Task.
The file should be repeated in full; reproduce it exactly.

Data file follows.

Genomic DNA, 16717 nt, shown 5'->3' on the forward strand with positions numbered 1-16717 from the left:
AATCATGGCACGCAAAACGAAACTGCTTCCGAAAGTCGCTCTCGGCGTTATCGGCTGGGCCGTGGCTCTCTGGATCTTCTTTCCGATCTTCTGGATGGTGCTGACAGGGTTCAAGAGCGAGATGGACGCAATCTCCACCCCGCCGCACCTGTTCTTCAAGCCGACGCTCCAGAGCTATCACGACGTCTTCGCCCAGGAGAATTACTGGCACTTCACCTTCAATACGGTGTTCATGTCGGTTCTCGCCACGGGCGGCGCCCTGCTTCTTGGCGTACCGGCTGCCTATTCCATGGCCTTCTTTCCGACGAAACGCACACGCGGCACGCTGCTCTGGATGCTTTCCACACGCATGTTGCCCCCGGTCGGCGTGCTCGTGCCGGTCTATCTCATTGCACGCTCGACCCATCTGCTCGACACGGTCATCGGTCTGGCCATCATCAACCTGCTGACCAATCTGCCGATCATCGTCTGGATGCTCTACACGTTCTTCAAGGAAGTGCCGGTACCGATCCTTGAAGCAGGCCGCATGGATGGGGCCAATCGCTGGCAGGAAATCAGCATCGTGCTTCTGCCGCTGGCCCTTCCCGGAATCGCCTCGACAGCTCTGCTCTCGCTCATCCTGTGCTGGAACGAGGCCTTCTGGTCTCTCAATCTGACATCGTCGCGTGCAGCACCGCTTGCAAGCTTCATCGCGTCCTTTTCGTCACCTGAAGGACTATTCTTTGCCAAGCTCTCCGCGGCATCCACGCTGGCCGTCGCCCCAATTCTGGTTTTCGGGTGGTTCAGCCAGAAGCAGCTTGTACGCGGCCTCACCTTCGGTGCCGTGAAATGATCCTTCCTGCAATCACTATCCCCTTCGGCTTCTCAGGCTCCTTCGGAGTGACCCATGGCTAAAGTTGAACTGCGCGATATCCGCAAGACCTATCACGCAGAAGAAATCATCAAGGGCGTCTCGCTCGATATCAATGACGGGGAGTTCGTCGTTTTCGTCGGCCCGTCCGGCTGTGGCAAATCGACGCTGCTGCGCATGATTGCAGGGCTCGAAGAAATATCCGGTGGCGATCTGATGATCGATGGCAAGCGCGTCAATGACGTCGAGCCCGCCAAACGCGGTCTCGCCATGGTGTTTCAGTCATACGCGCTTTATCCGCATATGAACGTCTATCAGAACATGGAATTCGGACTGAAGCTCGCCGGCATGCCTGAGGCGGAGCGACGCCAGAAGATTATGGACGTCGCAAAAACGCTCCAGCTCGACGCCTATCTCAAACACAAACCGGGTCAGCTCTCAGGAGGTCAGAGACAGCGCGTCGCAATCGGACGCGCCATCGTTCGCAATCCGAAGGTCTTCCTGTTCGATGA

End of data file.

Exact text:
Genomic DNA, 16717 nt, shown 5'->3' on the forward strand with positions numbered 1-16717 from the left:
AATCATGGCACGCAAAACGAAACTGCTTCCGAAAGTCGCTCTCGGCGTTATCGGCTGGGCCGTGGCTCTCTGGATCTTCTTTCCGATCTTCTGGATGGTGCTGACAGGGTTCAAGAGCGAGATGGACGCAATCTCCACCCCGCCGCACCTGTTCTTCAAGCCGACGCTCCAGAGCTATCACGACGTCTTCGCCCAGGAGAATTACTGGCACTTCACCTTCAATACGGTGTTCATGTCGGTTCTCGCCACGGGCGGCGCCCTGCTTCTTGGCGTACCGGCTGCCTATTCCATGGCCTTCTTTCCGACGAAACGCACACGCGGCACGCTGCTCTGGATGCTTTCCACACGCATGTTGCCCCCGGTCGGCGTGCTCGTGCCGGTCTATCTCATTGCACGCTCGACCCATCTGCTCGACACGGTCATCGGTCTGGCCATCATCAACCTGCTGACCAATCTGCCGATCATCGTCTGGATGCTCTACACGTTCTTCAAGGAAGTGCCGGTACCGATCCTTGAAGCAGGCCGCATGGATGGGGCCAATCGCTGGCAGGAAATCAGCATCGTGCTTCTGCCGCTGGCCCTTCCCGGAATCGCCTCGACAGCTCTGCTCTCGCTCATCCTGTGCTGGAACGAGGCCTTCTGGTCTCTCAATCTGACATCGTCGCGTGCAGCACCGCTTGCAAGCTTCATCGCGTCCTTTTCGTCACCTGAAGGACTATTCTTTGCCAAGCTCTCCGCGGCATCCACGCTGGCCGTCGCCCCAATTCTGGTTTTCGGGTGGTTCAGCCAGAAGCAGCTTGTACGCGGCCTCACCTTCGGTGCCGTGAAATGATCCTTCCTGCAATCACTATCCCCTTCGGCTTCTCAGGCTCCTTCGGAGTGACCCATGGCTAAAGTTGAACTGCGCGATATCCGCAAGACCTATCACGCAGAAGAAATCATCAAGGGCGTCTCGCTCGATATCAATGACGGGGAGTTCGTCGTTTTCGTCGGCCCGTCCGGCTGTGGCAAATCGACGCTGCTGCGCATGATTGCAGGGCTCGAAGAAATATCCGGTGGCGATCTGATGATCGATGGCAAGCGCGTCAATGACGTCGAGCCCGCCAAACGCGGTCTCGCCATGGTGTTTCAGTCATACGCGCTTTATCCGCATATGAACGTCTATCAGAACATGGAATTCGGACTGAAGCTCGCCGGCATGCCTGAGGCGGAGCGACGCCAGAAGATTATGGACGTCGCAAAAACGCTCCAGCTCGACGCCTATCTCAAACACAAACCGGGTCAGCTCTCAGGAGGTCAGAGACAGCGCGTCGCAATCGGACGCGCCATCGTTCGCAATCCGAAGGTCTTCCTGTTCGATGA